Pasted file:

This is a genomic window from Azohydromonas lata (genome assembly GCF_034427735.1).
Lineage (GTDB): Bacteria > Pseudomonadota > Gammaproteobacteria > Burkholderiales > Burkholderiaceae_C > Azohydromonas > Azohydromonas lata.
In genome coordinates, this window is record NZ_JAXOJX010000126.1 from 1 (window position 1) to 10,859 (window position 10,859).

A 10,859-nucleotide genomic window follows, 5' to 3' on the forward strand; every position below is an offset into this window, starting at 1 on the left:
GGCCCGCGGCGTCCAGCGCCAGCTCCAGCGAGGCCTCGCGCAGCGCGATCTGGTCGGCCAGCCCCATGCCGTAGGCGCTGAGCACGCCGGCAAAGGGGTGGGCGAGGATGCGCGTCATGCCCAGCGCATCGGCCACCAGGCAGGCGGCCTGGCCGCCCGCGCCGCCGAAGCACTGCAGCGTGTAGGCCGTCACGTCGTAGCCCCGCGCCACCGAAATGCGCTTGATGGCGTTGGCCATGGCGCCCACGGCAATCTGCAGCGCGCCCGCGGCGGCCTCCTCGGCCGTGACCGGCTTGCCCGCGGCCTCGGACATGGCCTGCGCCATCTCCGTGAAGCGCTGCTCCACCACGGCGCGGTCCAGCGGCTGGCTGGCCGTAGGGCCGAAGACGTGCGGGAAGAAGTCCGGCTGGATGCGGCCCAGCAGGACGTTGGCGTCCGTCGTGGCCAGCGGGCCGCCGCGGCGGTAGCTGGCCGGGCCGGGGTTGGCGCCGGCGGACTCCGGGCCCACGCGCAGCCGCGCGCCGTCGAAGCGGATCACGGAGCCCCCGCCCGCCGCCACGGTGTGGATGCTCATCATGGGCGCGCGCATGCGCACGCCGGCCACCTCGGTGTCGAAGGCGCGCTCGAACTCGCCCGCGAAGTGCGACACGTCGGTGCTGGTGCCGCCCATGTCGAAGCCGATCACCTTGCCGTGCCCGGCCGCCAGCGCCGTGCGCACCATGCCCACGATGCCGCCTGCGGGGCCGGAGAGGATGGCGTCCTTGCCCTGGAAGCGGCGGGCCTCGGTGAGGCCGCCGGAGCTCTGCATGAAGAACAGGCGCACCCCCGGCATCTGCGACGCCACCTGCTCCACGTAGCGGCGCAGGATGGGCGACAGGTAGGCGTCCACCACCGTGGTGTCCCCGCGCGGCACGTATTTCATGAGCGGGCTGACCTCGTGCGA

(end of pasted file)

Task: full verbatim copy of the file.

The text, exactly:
This is a genomic window from Azohydromonas lata (genome assembly GCF_034427735.1).
Lineage (GTDB): Bacteria > Pseudomonadota > Gammaproteobacteria > Burkholderiales > Burkholderiaceae_C > Azohydromonas > Azohydromonas lata.
In genome coordinates, this window is record NZ_JAXOJX010000126.1 from 1 (window position 1) to 10,859 (window position 10,859).

A 10,859-nucleotide genomic window follows, 5' to 3' on the forward strand; every position below is an offset into this window, starting at 1 on the left:
GGCCCGCGGCGTCCAGCGCCAGCTCCAGCGAGGCCTCGCGCAGCGCGATCTGGTCGGCCAGCCCCATGCCGTAGGCGCTGAGCACGCCGGCAAAGGGGTGGGCGAGGATGCGCGTCATGCCCAGCGCATCGGCCACCAGGCAGGCGGCCTGGCCGCCCGCGCCGCCGAAGCACTGCAGCGTGTAGGCCGTCACGTCGTAGCCCCGCGCCACCGAAATGCGCTTGATGGCGTTGGCCATGGCGCCCACGGCAATCTGCAGCGCGCCCGCGGCGGCCTCCTCGGCCGTGACCGGCTTGCCCGCGGCCTCGGACATGGCCTGCGCCATCTCCGTGAAGCGCTGCTCCACCACGGCGCGGTCCAGCGGCTGGCTGGCCGTAGGGCCGAAGACGTGCGGGAAGAAGTCCGGCTGGATGCGGCCCAGCAGGACGTTGGCGTCCGTCGTGGCCAGCGGGCCGCCGCGGCGGTAGCTGGCCGGGCCGGGGTTGGCGCCGGCGGACTCCGGGCCCACGCGCAGCCGCGCGCCGTCGAAGCGGATCACGGAGCCCCCGCCCGCCGCCACGGTGTGGATGCTCATCATGGGCGCGCGCATGCGCACGCCGGCCACCTCGGTGTCGAAGGCGCGCTCGAACTCGCCCGCGAAGTGCGACACGTCGGTGCTGGTGCCGCCCATGTCGAAGCCGATCACCTTGCCGTGCCCGGCCGCCAGCGCCGTGCGCACCATGCCCACGATGCCGCCTGCGGGGCCGGAGAGGATGGCGTCCTTGCCCTGGAAGCGGCGGGCCTCGGTGAGGCCGCCGGAGCTCTGCATGAAGAACAGGCGCACCCCCGGCATCTGCGACGCCACCTGCTCCACGTAGCGGCGCAGGATGGGCGACAGGTAGGCGTCCACCACCGTGGTGTCCCCGCGCGGCACGTATTTCATGAGCGGGCTGACCTCGTGCGA